An intrinsic requirement for Smyd1 in mouse cardiac and skeletal muscle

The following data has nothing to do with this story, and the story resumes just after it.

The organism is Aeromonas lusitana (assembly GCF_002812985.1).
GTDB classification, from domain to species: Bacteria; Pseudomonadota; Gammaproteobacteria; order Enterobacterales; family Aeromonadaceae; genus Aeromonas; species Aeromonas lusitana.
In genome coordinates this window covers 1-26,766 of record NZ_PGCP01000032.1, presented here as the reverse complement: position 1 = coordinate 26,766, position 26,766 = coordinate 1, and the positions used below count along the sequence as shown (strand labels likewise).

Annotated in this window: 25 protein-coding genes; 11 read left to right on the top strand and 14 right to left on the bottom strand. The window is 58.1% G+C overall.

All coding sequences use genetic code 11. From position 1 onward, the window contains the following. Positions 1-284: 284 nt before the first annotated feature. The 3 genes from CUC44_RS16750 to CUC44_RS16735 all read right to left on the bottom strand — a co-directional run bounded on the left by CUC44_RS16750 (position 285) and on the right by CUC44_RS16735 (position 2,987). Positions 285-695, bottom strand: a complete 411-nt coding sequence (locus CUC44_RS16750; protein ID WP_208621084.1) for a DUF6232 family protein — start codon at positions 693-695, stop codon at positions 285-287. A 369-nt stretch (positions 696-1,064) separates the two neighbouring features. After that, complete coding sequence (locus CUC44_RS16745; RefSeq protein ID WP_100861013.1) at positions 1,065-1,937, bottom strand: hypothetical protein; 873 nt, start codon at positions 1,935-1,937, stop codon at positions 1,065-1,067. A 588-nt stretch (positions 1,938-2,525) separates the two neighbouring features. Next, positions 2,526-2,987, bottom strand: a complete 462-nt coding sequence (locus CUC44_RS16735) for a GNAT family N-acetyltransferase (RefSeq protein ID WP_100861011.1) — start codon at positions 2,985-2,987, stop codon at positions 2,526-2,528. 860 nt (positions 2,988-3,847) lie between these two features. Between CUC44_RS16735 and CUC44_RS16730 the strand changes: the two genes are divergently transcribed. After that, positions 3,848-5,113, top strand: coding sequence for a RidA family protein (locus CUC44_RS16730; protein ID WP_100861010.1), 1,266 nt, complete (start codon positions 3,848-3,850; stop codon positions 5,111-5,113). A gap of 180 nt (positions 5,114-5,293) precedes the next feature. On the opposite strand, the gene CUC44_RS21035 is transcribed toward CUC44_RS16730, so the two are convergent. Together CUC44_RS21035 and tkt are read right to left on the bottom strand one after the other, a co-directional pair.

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Smyd1 is the founder of a gene family whose members contain split SET and MYND Domains. Smyd1 has several SET dependent lysine methyl-transferase substrates, including multiple histone lysines and at least one non-histone protein, skNAC. The MYND domain of Smyd1 is required for protein interactions, such as that with skNAC. Conventional Smyd1 knockouts die at E10 due to cardiac defects, including an enrichment of cardiac jelly, a decrease in trabeculation, and the loss of ventricular septation. dHand, a transcription factor specific for right ventricular development, and Irx4, a ventricle specific gene, are down regulated. I have shown that an approximately one kb stretch of DNA sequence upstream of the muscle specific first exon of Smyd1 is sufficient to drive expression of a reporter in transgenic mice. Cardiac specific expression is mediated by a proximal Mef2 binding site whereas skeletal muscle expression is dependent on E-boxes. I have fully analyzed this stretch of sequence via computational methods and made predictions on other potential regulatory factors. Through the use of Cre mediated conditional knockouts, I have shown that the phenotype of the conventional knockout was not due to the introduction of the Neomycin cassette at the gene locus or due to cell non-autonomous effects on the heart. Smyd1 is not only essential for cardiac septation, but throughout embryonic cardiac development, during embryonic skeletal muscle development, and in adult cardiac tissue. Conditionally deficient Smyd1 embryonic hearts are less affected than conventional Smyd1 knockouts, but are embryonically lethal and show poor trabeculation, cardiac hemorrhaging, and a pericardial edema. I detail that the Nkx2.5-Cre mediated Smyd1 deletion phenocopies the skNAC conventional knockout and that both knockouts have similar changes in the expression levels of several genes. Furthermore, when Smyd1 is conditionally removed from adult cardiac tissue, survival rates are diminished. Surprisingly a skeletal muscle specific CKO of Smyd1 mediated by Myogenin-Cre has resulted in perinatal lethality, with a visible phenotype as early as E15. Evident in the phenotype is a large edema between the epithelium and skeletal muscle, fewer myoblasts, decreased muscle mass, increased degenerating cells, and a potentially defective differentiation process.